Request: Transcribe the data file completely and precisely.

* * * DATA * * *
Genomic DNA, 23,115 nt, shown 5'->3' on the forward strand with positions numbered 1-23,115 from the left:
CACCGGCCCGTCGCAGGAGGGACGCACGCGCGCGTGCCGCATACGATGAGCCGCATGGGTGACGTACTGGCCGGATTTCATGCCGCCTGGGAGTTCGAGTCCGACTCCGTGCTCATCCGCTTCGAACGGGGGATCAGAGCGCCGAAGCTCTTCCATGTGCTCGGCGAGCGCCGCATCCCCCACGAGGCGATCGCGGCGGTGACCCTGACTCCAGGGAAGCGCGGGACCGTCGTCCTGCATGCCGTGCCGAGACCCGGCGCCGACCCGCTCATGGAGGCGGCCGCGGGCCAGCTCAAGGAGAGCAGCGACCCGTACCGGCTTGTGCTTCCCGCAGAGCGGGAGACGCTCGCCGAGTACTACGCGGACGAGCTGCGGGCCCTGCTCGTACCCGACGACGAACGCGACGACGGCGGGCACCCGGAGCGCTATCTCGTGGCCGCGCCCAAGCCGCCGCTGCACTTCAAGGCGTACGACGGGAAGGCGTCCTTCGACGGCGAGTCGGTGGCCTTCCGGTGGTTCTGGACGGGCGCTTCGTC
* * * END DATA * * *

Genomic DNA, 23,115 nt, shown 5'->3' on the forward strand with positions numbered 1-23,115 from the left:
CACCGGCCCGTCGCAGGAGGGACGCACGCGCGCGTGCCGCATACGATGAGCCGCATGGGTGACGTACTGGCCGGATTTCATGCCGCCTGGGAGTTCGAGTCCGACTCCGTGCTCATCCGCTTCGAACGGGGGATCAGAGCGCCGAAGCTCTTCCATGTGCTCGGCGAGCGCCGCATCCCCCACGAGGCGATCGCGGCGGTGACCCTGACTCCAGGGAAGCGCGGGACCGTCGTCCTGCATGCCGTGCCGAGACCCGGCGCCGACCCGCTCATGGAGGCGGCCGCGGGCCAGCTCAAGGAGAGCAGCGACCCGTACCGGCTTGTGCTTCCCGCAGAGCGGGAGACGCTCGCCGAGTACTACGCGGACGAGCTGCGGGCCCTGCTCGTACCCGACGACGAACGCGACGACGGCGGGCACCCGGAGCGCTATCTCGTGGCCGCGCCCAAGCCGCCGCTGCACTTCAAGGCGTACGACGGGAAGGCGTCCTTCGACGGCGAGTCGGTGGCCTTCCGGTGGTTCTGGACGGGCGCTTCGTC